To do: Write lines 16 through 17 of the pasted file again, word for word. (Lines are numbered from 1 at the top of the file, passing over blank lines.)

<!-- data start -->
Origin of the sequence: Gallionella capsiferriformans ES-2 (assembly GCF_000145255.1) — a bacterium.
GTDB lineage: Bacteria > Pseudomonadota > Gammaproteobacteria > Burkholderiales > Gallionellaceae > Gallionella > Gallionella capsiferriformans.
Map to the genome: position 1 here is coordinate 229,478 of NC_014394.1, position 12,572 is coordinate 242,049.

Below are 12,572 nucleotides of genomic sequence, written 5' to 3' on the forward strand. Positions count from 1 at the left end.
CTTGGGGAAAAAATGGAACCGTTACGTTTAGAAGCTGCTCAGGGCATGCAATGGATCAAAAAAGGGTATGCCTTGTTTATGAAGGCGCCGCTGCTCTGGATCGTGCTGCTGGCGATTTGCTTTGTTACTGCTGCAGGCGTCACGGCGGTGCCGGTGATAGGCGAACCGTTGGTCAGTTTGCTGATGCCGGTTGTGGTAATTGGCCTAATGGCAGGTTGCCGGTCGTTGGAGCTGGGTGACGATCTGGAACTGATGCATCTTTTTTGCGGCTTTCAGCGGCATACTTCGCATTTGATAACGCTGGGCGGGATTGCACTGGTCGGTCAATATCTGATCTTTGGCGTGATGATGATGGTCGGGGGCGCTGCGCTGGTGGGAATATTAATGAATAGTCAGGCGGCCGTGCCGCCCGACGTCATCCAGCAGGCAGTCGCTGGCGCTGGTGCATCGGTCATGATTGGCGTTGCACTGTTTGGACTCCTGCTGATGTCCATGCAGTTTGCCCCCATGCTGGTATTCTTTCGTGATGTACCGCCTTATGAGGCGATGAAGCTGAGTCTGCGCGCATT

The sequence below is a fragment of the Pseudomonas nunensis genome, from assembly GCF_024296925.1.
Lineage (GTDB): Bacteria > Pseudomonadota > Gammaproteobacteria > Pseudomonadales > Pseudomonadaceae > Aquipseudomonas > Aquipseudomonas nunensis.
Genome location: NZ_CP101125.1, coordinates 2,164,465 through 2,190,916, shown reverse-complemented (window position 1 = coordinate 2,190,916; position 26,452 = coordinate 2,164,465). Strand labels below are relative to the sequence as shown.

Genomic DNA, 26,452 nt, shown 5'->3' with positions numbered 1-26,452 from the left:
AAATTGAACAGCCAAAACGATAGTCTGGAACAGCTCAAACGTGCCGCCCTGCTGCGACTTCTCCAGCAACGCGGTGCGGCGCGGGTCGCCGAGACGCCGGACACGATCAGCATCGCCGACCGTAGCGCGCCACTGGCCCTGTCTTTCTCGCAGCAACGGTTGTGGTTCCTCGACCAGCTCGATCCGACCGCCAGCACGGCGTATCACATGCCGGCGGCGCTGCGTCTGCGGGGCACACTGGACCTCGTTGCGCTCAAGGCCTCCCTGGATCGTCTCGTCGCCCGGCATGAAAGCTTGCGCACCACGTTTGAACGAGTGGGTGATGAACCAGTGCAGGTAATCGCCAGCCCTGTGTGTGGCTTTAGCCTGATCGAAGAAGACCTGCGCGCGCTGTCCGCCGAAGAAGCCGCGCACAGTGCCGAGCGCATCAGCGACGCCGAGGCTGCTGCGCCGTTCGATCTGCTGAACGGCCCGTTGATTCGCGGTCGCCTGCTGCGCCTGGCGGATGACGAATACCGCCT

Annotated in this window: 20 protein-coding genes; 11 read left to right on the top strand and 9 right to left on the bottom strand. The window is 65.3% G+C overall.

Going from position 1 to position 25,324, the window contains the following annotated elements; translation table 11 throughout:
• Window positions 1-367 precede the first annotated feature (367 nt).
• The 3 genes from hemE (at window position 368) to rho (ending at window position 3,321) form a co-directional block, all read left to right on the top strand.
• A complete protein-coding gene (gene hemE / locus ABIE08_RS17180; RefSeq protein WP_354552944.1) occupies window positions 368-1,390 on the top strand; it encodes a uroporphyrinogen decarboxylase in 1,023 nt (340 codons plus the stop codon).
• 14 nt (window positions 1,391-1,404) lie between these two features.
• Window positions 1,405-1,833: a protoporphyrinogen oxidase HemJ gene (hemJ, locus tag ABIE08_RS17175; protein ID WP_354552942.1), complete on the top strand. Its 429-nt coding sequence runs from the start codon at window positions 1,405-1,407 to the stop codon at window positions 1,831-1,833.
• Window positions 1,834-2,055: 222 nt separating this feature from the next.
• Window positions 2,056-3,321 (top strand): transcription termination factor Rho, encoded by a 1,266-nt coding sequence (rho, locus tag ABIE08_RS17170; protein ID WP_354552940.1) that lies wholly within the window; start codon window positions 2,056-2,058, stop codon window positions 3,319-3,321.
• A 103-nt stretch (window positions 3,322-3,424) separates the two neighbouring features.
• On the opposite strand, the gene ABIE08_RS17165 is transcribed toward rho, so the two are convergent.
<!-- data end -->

• 14 nt (window positions 1,391-1,404) lie between these two features.
• Window positions 1,405-1,833: a protoporphyrinogen oxidase HemJ gene (hemJ, locus tag ABIE08_RS17175; protein ID WP_354552942.1), complete on the top strand. Its 429-nt coding sequence runs from the start codon at window positions 1,405-1,407 to the stop codon at window positions 1,831-1,833.